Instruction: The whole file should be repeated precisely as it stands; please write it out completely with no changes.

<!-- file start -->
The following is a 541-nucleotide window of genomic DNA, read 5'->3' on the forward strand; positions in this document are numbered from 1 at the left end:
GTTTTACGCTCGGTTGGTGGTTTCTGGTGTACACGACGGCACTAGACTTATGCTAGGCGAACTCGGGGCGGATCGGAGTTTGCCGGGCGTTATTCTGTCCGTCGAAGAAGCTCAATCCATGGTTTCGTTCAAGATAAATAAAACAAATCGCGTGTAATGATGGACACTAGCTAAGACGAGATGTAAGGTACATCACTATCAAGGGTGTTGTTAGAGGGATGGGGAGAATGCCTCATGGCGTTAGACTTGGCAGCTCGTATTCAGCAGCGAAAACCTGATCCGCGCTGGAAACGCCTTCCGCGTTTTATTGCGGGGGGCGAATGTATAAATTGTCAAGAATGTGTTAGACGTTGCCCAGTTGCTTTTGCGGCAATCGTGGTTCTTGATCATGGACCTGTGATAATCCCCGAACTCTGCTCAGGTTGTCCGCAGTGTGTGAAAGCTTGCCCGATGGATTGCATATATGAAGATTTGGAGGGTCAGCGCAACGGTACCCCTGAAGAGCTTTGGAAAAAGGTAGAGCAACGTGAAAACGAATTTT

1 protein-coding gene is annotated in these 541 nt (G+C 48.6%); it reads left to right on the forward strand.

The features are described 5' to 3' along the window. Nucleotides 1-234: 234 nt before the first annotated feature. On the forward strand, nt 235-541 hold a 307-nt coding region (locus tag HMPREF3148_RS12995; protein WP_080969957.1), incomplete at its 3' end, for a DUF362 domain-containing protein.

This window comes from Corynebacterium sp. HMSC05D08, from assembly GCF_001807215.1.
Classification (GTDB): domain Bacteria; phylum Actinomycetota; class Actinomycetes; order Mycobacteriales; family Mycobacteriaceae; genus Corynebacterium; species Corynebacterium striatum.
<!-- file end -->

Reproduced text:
The following is a 541-nucleotide window of genomic DNA, read 5'->3' on the forward strand; positions in this document are numbered from 1 at the left end:
GTTTTACGCTCGGTTGGTGGTTTCTGGTGTACACGACGGCACTAGACTTATGCTAGGCGAACTCGGGGCGGATCGGAGTTTGCCGGGCGTTATTCTGTCCGTCGAAGAAGCTCAATCCATGGTTTCGTTCAAGATAAATAAAACAAATCGCGTGTAATGATGGACACTAGCTAAGACGAGATGTAAGGTACATCACTATCAAGGGTGTTGTTAGAGGGATGGGGAGAATGCCTCATGGCGTTAGACTTGGCAGCTCGTATTCAGCAGCGAAAACCTGATCCGCGCTGGAAACGCCTTCCGCGTTTTATTGCGGGGGGCGAATGTATAAATTGTCAAGAATGTGTTAGACGTTGCCCAGTTGCTTTTGCGGCAATCGTGGTTCTTGATCATGGACCTGTGATAATCCCCGAACTCTGCTCAGGTTGTCCGCAGTGTGTGAAAGCTTGCCCGATGGATTGCATATATGAAGATTTGGAGGGTCAGCGCAACGGTACCCCTGAAGAGCTTTGGAAAAAGGTAGAGCAACGTGAAAACGAATTTT

1 protein-coding gene is annotated in these 541 nt (G+C 48.6%); it reads left to right on the forward strand.

The features are described 5' to 3' along the window. Nucleotides 1-234: 234 nt before the first annotated feature. On the forward strand, nt 235-541 hold a 307-nt coding region (locus tag HMPREF3148_RS12995; protein WP_080969957.1), incomplete at its 3' end, for a DUF362 domain-containing protein.

This window comes from Corynebacterium sp. HMSC05D08, from assembly GCF_001807215.1.
Classification (GTDB): domain Bacteria; phylum Actinomycetota; class Actinomycetes; order Mycobacteriales; family Mycobacteriaceae; genus Corynebacterium; species Corynebacterium striatum.